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The Daily Need

Mukhtar Mai, Pakistan’s iconic survivor, sees bleak future for women there

Mukhtar Mai at the United Nations in New York City on May 2, 2006. Photo: UN Photo/Eskinder Debebe

“I am fine by the grace of Allah,” said Mukhtar Mai in response to my question about her feelings regarding the Supreme Court of Pakistan’s recent decision to acquit five of the six men convicted of raping her in 2002 — an incident that would eventually propel her onto the global stage as powerful advocate of women’s rights.

Mai, who was raped at the behest of her tribal elders (in retaliation for her younger brother’s alleged relationship with a woman of another clan), became a cause célèbre in the West when she pressed charges against her rapists, thereby setting an important precedent for victims of sexual assault in her country. Rape victims in Pakistan are stigmatized by their communities and are often expected to commit suicide to spare their families the lingering shame of association. As a result, cases of sexual violence often go underreported.

Mai’s decision to take her case to the “panchayat,” a council of tribal elders that traditionally decides many such cases in the rural settings across Pakistan, was almost unheard of at the time. Her efforts soon grabbed the attention of many Western journalists, including The New York Times’ Nicholas Kristof, who wrote about Mai at length in his columns. She was also named a Glamour magazine Woman of the Year in 2005. With the financial support from a number of outside sources, Mai began to open schools for girls in her village Meerwala, in the eastern province Punjab in Pakistan.

Despite Mai’s global prominence, it has taken six years for her case to reach the Supreme Court, and the acquittals in April have been widely perceived as a setback for women’s rights in Pakistan. Rights organizations, including the Human Rights Commission of Pakistan, have condemned the verdict and are calling for it to be overturned.

Hina Jilani, a leading Pakistani lawyer and women rights activist, says that judiciary needs to be cognizant of the ways in which evidence in sexual assault and rape cases can be compromised at every stage of the investigation. “Regardless of whether the case is high profile or not … greater awareness is needed. … We need to see how the judiciary is looking at the evidence in rape cases,” Jilani said.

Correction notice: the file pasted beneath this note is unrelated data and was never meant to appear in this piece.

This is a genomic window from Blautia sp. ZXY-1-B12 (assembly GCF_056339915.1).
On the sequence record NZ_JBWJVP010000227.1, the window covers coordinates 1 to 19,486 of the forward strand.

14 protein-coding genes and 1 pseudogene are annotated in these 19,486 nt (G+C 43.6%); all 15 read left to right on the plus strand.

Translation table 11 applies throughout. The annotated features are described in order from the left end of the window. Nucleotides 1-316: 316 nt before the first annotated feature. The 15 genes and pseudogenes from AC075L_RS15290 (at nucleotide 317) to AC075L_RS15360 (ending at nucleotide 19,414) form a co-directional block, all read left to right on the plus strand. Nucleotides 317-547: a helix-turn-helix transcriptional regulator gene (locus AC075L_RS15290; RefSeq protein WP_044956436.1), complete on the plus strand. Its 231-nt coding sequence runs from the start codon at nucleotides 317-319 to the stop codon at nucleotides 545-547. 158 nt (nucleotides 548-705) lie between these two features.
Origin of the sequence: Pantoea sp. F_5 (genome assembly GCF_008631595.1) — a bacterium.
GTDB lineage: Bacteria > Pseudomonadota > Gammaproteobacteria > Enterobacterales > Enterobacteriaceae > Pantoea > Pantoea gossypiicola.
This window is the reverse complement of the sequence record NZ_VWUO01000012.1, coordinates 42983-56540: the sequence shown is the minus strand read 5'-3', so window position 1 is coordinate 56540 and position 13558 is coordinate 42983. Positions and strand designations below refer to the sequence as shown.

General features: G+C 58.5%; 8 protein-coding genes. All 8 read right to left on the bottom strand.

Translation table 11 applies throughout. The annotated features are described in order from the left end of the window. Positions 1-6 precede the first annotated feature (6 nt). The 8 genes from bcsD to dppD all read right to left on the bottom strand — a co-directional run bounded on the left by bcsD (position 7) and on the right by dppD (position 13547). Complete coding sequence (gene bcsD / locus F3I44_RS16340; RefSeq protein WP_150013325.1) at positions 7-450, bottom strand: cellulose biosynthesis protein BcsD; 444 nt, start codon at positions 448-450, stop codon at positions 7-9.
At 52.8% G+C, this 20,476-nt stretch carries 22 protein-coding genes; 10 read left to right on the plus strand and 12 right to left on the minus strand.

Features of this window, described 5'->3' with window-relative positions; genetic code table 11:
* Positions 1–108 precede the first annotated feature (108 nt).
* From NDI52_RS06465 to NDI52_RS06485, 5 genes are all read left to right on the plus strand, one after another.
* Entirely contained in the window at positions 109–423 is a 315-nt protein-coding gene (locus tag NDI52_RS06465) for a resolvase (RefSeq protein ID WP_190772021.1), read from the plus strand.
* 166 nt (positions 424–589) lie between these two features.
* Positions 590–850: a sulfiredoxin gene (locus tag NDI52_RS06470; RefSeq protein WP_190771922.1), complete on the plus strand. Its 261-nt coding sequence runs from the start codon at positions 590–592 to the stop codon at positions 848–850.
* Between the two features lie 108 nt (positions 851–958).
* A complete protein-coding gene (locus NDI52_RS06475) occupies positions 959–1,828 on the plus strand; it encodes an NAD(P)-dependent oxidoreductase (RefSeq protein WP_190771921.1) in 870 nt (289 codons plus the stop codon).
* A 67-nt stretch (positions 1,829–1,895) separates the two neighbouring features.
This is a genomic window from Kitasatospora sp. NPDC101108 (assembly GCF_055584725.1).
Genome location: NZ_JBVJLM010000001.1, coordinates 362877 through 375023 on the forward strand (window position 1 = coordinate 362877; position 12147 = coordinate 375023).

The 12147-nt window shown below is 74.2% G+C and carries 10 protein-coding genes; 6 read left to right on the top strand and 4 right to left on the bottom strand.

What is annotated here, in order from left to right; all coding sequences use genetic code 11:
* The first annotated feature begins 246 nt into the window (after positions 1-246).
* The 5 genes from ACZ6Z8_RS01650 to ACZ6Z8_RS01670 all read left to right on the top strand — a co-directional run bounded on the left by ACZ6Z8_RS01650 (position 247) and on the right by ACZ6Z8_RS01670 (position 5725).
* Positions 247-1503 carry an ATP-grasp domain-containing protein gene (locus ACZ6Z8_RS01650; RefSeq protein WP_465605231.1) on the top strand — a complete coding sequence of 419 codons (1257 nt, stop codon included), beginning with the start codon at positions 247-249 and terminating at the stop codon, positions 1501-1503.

Since the verdict was announced late last month, influential feudal leaders of the region have redoubled their threats against Mai and her family, and she has come under enormous pressure to reach some kind of settlement with her accused rapists. A climate of fear has also taken hold at some of Mai’s schools: Student attendance has been halved, and several teachers have stopped showing up for their classes.

Mai remains stoic in the face of such intimidation tactics. “Yes, I do feel that there is a looming threat to my life. Anything can happen; I am aware of this possibility,” she said, speaking in Urdu over the phone from Meerwala. When asked about the larger implications of the acquittals, however, she sounded a note of dejection. “I feel like there is no hope for women or poor people in Pakistan,” Mai said.

Despite Mai’s lack of faith in Pakistan’s justice system, she does not see emigration in her future. “I get strength from the knowledge that the people are with me, in fact the entire world is with me. And, no, I have never even thought about leaving my village, let alone Pakistan. No, this would never be.”

Mai and her lawyer recently announced that they will challenge the Supreme Court verdict.

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